Home > Research > Publications & Outputs > Machine Learning, Extraction and Classification...

Associated organisational unit

Electronic data

Text available via DOI:

View graph of relations

Machine Learning, Extraction and Classification of Memorial Objects from 3D Point Cloud Data

Research output: ThesisDoctoral Thesis

Publication date19/09/2023
Number of pages162
Awarding Institution
Award date19/09/2023
  • Lancaster University
<mark>Original language</mark>English


This thesis resides at the intersection of machine learning (ML) and cultural heritage, addressing the unique challenges posed by the analysis of 3D point cloud data from historic sites. The convergence of these sites with the modern age necessitates innovative approaches to their documentation, interpretation and management. Advances in remote sensing technologies, like LiDAR, offer a solution by enabling non-invasive, high-resolution digital representations of these sites in the form of point clouds. However, effectively utilising this digital medium for mapping and inventory remains challenging. This thesis bridges the gap by researching, designing and implementing an automated object extraction solution using ML and artificial intelligence (AI) techniques, emphasising explainability to enhance human learning from AI decision-making.

The core pursuit of this thesis revolves around the automatic extraction and classification of objects from point cloud data within cultural heritage sites. A series of interconnected articles form the foundation of this exploration. The initial article introduces GeoPart-Transfer for automated extraction and labelling of memorial objects. The second article presents XPCC, a prototype-based classification and visualisation method for point clouds. It embraces interpretability and adaptability, permitting continuous learning without extensive retraining. The final article presents GeoPart-XPCC, a comprehensive framework applied to multiple scenes from various burial ground sites.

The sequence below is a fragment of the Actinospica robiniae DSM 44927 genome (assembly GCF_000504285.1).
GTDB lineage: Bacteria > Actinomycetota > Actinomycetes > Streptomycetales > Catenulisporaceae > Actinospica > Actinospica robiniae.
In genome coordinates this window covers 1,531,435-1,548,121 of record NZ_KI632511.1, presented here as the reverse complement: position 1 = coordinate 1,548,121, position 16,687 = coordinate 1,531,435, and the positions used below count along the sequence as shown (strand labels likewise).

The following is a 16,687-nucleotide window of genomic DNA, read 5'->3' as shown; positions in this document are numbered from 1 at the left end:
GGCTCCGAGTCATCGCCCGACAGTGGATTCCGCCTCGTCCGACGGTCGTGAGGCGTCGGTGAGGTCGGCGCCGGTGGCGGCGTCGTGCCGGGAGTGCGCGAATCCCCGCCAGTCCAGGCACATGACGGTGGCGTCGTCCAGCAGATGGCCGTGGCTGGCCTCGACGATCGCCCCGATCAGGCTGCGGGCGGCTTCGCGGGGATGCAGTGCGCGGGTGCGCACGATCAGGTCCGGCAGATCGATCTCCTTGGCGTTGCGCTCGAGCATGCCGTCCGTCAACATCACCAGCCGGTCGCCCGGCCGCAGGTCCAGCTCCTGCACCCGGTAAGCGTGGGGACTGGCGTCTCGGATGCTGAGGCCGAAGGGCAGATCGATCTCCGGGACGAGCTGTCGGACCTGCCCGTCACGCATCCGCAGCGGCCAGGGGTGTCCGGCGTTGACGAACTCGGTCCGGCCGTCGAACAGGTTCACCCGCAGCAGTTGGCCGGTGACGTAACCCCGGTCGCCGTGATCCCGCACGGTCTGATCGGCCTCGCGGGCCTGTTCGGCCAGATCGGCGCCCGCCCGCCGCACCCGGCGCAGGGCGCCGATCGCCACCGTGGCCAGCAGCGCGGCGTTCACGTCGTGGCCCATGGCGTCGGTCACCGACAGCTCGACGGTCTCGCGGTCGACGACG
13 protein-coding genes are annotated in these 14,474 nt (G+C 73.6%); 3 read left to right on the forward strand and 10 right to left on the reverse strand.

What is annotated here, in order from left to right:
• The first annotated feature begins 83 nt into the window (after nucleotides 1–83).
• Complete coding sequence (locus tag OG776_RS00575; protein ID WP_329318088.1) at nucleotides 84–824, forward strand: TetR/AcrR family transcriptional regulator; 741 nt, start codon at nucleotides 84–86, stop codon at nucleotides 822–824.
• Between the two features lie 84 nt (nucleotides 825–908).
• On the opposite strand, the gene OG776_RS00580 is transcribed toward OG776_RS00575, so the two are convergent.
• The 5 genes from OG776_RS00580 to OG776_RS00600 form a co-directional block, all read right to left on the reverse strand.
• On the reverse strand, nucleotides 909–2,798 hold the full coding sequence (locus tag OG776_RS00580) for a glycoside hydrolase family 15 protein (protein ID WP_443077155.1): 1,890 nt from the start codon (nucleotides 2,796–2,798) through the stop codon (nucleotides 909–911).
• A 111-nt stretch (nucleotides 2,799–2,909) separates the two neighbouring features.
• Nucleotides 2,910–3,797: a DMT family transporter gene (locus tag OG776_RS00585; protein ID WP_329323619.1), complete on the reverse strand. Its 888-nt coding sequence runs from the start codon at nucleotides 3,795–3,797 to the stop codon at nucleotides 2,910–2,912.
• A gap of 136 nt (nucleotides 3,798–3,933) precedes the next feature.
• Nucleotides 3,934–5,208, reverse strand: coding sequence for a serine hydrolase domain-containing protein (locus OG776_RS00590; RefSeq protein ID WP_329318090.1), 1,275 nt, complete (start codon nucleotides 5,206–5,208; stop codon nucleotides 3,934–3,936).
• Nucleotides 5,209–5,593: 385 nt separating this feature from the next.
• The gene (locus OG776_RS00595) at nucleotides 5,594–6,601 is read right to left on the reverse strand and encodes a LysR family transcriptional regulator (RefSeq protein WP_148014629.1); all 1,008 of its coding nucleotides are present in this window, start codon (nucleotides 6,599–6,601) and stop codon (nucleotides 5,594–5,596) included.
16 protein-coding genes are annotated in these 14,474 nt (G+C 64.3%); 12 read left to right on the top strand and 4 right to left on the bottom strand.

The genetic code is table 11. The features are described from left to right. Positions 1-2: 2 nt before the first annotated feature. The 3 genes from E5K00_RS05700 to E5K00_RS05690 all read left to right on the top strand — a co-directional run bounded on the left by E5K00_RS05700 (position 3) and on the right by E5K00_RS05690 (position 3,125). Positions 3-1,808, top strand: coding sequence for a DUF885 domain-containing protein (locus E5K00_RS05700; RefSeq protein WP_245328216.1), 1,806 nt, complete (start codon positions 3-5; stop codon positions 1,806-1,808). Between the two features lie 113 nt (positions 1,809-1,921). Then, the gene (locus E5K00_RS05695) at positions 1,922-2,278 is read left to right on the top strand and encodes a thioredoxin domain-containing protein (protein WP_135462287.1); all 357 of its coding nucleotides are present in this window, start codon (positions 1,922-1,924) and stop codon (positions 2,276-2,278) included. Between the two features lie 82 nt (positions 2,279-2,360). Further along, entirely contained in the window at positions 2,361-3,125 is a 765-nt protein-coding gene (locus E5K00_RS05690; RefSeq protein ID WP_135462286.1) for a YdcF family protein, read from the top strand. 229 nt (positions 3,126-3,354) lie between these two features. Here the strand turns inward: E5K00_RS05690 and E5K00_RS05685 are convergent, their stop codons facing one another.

Throughout these articles, a review of related research is undertaken, while experimentation adds empirical weight to the findings. The experimental results illustrate how these methodologies enhance the usability of digital point cloud data, offering broad applicability across different scenarios.
By addressing the challenge of automatic object extraction from point cloud data, this thesis brings practical and impactful contributions to the domains of cultural heritage, archaeology and AI. Through comprehensive research, innovation, and experimentation, it illuminates the potential of digital technologies in preserving our historical heritage. It also lays a foundation for future explorations to other domains.